A CT angiogram was performed to define the position of the fistula relative to the trifurcation (Fig. 3). This revealed a tortuous set of vessels, characteristic of a direct communication between the right anterior tibial artery and popliteal vein, approximately 6 cm below the tibial plateau. The fistula drained via a sizeable vein into the popliteal vein, causing the popliteal and femoral veins to fill in the arterial phase. The popliteal artery divided into the anterior tibial artery and tibioperoneal trunk approximately 5.3 cm above the fistula. The tibioperoneal trunk divided normally into the posterior tibial and peroneal arteries 1 cm distal to the fistula, with normal runoff to the ankle and foot.
A total of five weeks after the diagnosis of the fistula and 17 weeks from the injury, angiography confirmed a 9 mm fistulous tract between the right anterior tibial artery and adjacent popliteal vein (Fig. 4). A microcatheter was passed into the tract using a 0.016 inch microwire. Through this catheter, five coils were used to embolise the fistula (Fig. 5). During the procedure several arteriograms and venograms were performed to ensure patency of the right anterior tibial artery and right popliteal vein. There was no residual shunting through the fistula following embolisation and the popliteal vein and anterior tibial, posterior tibial, and -peroneal arteries were patent.
On examination four weeks later, the right leg was much less swollen and there was no pain or tenderness. The superficial veins were still a little more noticeable on the right leg than the left, but the overall diameter of the right was the same as the left and the pedal pulses were equal on both sides. Doppler sonography confirmed the absence of recurrence of the fistulous tract and radiographs showed satisfactory healing of his fractures, with the coils visible at the site of the fistula (Fig. 6). At the most recent follow-up 34 weeks post-injury, he had resumed his usual activities including ice hockey, snowboarding and gymnastics -without difficulty. His lower limbs were symmetrical on clinical examination and a Doppler scan showed no evidence of recurrence of the fistula. He will be followed up until skeletal maturity.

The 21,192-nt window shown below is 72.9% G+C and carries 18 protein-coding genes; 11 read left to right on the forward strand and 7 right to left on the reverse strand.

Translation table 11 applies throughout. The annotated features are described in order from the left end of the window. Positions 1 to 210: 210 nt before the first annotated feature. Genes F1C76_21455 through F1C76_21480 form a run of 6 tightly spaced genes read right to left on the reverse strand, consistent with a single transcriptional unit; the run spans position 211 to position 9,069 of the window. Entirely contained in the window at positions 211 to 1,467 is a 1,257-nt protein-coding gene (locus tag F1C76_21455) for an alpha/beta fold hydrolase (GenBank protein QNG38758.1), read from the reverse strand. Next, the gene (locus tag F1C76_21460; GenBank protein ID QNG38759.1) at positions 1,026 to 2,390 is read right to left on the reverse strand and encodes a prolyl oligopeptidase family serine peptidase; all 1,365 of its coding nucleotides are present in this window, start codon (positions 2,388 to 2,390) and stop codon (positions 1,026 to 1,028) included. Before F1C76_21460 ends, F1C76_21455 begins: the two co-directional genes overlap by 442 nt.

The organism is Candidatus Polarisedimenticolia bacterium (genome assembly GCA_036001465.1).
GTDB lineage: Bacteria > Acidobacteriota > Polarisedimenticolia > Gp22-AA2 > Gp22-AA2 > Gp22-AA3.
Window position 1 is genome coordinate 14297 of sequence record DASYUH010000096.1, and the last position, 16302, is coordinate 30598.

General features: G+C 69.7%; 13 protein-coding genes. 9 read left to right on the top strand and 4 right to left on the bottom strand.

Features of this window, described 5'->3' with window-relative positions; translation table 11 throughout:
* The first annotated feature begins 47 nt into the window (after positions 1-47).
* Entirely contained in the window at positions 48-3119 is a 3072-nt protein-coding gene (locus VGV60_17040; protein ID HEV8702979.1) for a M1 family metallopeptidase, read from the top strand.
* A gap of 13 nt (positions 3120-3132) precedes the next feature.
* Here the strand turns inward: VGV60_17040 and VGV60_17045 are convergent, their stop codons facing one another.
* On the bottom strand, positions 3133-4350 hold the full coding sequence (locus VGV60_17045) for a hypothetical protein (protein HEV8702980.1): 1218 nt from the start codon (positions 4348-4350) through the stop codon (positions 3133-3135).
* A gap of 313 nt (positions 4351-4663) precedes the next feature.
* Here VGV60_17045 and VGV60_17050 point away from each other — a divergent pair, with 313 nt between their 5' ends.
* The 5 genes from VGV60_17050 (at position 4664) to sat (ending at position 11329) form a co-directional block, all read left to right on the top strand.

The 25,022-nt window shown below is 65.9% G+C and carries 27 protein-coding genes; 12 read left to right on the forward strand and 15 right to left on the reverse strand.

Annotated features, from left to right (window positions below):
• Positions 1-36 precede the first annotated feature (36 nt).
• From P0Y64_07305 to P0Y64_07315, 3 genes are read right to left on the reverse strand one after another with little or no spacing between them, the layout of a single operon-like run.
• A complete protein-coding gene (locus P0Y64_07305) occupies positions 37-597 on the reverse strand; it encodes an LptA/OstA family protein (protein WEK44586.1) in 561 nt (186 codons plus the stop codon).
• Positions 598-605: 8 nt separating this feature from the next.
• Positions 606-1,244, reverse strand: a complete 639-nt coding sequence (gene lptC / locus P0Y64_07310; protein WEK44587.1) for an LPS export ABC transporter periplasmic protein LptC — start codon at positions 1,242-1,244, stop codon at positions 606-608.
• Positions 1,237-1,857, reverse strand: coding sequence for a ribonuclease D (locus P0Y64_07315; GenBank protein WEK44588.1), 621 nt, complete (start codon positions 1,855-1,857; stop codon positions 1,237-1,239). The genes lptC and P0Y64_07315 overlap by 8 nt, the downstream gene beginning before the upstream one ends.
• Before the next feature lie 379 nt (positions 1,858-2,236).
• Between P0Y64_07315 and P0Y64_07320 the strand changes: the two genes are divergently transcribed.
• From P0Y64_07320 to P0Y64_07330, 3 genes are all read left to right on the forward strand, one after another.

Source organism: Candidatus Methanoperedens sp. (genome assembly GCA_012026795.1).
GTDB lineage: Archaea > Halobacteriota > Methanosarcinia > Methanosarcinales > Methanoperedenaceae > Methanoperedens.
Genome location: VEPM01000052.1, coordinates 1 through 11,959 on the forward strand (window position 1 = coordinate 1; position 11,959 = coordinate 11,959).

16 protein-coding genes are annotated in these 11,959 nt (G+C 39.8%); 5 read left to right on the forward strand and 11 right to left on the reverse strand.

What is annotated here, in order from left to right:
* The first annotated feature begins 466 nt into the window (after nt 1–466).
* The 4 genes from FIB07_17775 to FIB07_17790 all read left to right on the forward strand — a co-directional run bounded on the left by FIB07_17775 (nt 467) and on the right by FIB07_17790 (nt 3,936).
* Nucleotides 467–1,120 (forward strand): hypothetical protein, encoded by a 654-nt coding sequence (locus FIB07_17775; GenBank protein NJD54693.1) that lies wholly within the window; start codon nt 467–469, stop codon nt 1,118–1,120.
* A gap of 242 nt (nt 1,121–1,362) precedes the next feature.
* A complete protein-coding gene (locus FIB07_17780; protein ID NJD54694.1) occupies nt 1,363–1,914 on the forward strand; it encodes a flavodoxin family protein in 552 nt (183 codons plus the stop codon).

It is rare for patients with a closed fracture to have a late vascular complication, such as an arteriovenous fistula.1,2 Bowers et al9 reported three cases of traumatic lower extremity arteriovenous fistulae in children. Two of these followed an operation, one for exertional compartment syndrome and the other for a slipped capital femoral epi-physis. The third involved a closed distal tibial fracture. In contrast to our patient, this fracture was completely displaced with a compartment syndrome and required fixation and fasciotomies. The traumatic arteriovenous fistula was discovered intra-operatively.9 Apart from that case, arteriovenous fistula formation after a closed tibial fracture has been described in isolated reports, most of which were recorded about 20 years ago or more.4,6,10-13 Although our patient’s fractures were minimally displaced at the time of presentation, this was a high-energy accident and at the moment of injury the fractures may have been significantly displaced, with associated risk to vessels. This is borne out by the location and configuration of the fractures, along with the observation that they were unstable under anaesthesia.
There is no report of an association between a proximal tibial metaphyseal fracture in childhood, the so-called Cozen fracture7 and an arteriovenous fistula. The most common complication from this fracture is a valgus deformity.7,8
The unusual presentation of our patient’s delayed vascular complication highlights the need for continued clinical vigilance after any extremity trauma.
No benefits in any form have been received or will be received from a commercial party related directly or indirectly to the subject of this article.
- Received April 12, 2011.
- Accepted June 22, 2011.
- © 2011 British Editorial Society of Bone and Joint Surgery